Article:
The Concept of the Anaconda
The Anaconda is a new concept for wave energy conversion. It is just a rubber tube in the sea, full of water, closed at both ends, anchored head to waves. It is squeezed or enlarged locally by pressure variations that run along its length due to the waves.
Squeezing a water-filled rubber tube starts a bulge wave running. The bulge wave travels at a speed that is determined by the geometry and material properties of the tube. The Anaconda is designed so that its bulge wave speed is close to the speed of the water waves above. In these conditions the bulges grow as they travel along the tube, gathering wave energy. Inside the tube, the bulge waves are accompanied by a periodically reversing flow. One way of extracting power from the Anaconda is to use a pair of duck-bill valves to convert this into a rectified flow past a turbine between high and low pressure reservoirs.
The Anaconda was invented by Rod Rainey and Francis Farley. Checkmate SeaEnergy are the licensed manufacturers of Anaconda.
Power Conversion in Waves
Sketches are shown below of the Anaconda in waves travelling from left to right, at four phases of the motion, with a power take-off system at the downwave end. Arrows indicate the direction of the oscillatory internal flow. Energy is progressively transferred into bulge waves that according to basic theory lead the water waves by p/2.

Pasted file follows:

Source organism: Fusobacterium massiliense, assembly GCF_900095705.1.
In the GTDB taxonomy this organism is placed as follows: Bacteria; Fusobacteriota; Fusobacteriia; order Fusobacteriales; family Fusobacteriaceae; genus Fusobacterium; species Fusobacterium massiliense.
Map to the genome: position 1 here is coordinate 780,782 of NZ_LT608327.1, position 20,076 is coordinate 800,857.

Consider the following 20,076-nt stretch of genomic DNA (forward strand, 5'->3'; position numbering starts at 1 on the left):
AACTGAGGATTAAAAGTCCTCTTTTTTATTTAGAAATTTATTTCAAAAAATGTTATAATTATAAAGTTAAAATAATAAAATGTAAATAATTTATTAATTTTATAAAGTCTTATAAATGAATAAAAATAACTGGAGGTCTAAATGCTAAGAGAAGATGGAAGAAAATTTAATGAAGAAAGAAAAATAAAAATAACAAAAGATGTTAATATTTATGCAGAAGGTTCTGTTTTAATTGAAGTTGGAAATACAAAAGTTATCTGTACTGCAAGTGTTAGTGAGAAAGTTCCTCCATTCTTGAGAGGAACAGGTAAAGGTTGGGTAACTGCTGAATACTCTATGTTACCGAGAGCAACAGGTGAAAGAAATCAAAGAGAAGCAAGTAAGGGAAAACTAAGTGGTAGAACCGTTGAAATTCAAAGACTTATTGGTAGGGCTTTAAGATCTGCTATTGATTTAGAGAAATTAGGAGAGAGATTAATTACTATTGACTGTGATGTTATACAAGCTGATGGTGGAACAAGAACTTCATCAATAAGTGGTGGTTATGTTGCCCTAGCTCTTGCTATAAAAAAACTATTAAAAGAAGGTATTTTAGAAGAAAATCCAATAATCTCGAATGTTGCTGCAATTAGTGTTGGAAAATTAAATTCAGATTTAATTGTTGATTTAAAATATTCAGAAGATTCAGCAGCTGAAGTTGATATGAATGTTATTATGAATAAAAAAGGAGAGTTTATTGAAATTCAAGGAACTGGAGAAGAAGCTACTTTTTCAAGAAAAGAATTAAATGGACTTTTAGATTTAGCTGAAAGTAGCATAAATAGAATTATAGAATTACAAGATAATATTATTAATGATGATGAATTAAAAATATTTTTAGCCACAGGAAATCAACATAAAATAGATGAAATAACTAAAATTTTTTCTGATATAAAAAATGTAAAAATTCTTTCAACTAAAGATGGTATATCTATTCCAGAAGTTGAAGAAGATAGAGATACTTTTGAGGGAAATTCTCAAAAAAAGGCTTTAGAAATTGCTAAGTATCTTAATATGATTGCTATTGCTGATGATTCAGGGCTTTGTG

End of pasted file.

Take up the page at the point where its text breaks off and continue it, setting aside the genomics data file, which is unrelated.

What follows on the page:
The aim of this research is to develop a better understanding of the hydrodynamics of the device, and formulate a comprehensive and validated numerical with which to make more reliable estimates of full scale performance. Experiments will be carried out at scales of 1:20 and 1:10, with tubes of diameters 0.25m and 0.50m, at which rubber hysteresis losses will be proportionately much lower than at smaller scale. Three types of experiments are planned, to provide measurements of internal pressures, tube displacements, radiated waves, mooring forces, and absorber power:
1) measurements in still water with bulge waves generated mechanically at one end of the tube, and absorbed at the other,
2) measurements in regular and irregular waves,
3) measurements in extreme waves.
The results will provide insights into the mechanics of the device and support the development of a numerical model that will for the first time include the effects of wave radiation and other factors so far be relevant to other examples of wave interactions with compliant surfaces.
Publications associated with this grant:
- Chaplin J. R., Farley F.J.M, Prentice M E, Rainey R.C.T., Rimmer S.J., (2007) “Development of the Anaconda all-rubber WEC” Proceedings of the 7th European Wave and Tidal Energy Conference, Porto, September 11-13, 2007
- Chaplin J. R., Farley F.J.M, Rainey R.C.T., (2007) “Power conversion in the Anaconda WEC” 22nd International Workshop on Water Waves and Floating Bodies, Plitvice, Croatia